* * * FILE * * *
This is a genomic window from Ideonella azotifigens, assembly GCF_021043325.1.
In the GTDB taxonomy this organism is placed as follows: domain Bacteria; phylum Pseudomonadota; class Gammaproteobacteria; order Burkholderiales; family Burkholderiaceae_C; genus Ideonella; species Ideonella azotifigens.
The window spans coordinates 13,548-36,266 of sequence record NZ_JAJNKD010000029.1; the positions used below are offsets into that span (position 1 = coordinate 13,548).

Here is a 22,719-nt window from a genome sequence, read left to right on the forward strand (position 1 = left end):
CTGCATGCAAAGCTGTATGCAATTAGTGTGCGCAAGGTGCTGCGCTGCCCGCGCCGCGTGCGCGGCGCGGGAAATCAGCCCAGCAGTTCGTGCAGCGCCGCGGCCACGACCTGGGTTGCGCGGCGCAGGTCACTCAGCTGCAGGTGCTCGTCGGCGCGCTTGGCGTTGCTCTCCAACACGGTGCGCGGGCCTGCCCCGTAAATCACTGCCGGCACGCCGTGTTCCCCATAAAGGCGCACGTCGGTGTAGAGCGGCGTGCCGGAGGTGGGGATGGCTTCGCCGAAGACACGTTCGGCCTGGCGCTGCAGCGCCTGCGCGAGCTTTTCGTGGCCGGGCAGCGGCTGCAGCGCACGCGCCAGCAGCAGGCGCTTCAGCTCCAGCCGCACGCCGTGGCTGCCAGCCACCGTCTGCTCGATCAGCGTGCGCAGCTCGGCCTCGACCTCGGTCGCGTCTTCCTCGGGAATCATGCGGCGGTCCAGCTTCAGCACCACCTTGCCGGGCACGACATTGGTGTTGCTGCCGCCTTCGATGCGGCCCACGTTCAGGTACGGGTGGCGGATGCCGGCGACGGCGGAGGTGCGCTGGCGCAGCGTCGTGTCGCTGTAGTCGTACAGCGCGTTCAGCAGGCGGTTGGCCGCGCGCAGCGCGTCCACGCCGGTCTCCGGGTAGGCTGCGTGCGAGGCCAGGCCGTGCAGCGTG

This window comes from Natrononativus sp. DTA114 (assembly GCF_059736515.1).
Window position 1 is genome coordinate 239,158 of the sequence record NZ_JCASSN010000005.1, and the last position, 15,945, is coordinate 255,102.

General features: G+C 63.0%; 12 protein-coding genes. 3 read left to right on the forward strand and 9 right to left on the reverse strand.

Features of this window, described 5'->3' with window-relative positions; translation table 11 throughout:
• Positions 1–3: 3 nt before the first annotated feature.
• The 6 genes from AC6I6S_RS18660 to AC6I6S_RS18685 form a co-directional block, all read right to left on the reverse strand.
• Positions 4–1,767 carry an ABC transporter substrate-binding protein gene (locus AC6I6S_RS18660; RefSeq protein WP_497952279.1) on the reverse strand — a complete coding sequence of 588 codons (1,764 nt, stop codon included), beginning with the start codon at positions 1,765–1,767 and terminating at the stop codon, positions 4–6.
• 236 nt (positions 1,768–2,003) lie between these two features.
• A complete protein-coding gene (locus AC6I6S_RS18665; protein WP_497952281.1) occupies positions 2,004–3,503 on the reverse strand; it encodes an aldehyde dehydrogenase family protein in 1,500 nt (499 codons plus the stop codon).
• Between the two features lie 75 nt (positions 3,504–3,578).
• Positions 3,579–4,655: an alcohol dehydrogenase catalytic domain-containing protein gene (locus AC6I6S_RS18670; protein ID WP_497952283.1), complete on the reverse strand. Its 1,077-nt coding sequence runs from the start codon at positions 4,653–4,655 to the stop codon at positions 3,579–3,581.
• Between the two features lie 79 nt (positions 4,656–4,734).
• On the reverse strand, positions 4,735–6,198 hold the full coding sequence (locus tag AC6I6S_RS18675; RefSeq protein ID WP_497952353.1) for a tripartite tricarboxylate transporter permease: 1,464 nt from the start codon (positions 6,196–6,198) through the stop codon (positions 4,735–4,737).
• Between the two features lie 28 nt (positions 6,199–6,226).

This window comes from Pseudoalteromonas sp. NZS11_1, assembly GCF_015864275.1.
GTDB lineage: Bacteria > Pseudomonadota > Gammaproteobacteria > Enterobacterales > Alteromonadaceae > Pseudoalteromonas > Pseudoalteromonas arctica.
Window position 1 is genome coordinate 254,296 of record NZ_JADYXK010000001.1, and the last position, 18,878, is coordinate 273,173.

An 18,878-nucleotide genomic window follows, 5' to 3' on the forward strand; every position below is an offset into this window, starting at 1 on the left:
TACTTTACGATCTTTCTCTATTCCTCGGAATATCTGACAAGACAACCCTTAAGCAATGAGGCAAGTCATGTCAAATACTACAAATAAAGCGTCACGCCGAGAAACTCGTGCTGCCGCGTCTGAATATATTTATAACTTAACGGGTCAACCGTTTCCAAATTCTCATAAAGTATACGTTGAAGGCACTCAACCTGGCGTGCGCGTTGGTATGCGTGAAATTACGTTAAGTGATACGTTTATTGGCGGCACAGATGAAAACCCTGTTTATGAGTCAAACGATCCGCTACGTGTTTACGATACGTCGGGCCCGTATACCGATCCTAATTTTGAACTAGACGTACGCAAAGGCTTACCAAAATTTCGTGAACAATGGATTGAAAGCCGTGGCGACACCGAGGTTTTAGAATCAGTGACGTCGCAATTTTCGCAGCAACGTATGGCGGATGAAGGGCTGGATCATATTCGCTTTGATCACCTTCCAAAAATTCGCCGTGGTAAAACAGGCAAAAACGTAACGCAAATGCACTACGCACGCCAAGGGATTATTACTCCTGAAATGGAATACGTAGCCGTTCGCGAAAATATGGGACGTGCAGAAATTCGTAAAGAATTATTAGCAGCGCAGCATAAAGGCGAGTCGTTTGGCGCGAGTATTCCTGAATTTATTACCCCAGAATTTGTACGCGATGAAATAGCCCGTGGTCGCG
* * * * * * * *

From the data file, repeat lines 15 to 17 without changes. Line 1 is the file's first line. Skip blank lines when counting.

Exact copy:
• Between the two features lie 75 nt (positions 3,504–3,578).
• Positions 3,579–4,655: an alcohol dehydrogenase catalytic domain-containing protein gene (locus AC6I6S_RS18670; protein ID WP_497952283.1), complete on the reverse strand. Its 1,077-nt coding sequence runs from the start codon at positions 4,653–4,655 to the stop codon at positions 3,579–3,581.
• Between the two features lie 79 nt (positions 4,656–4,734).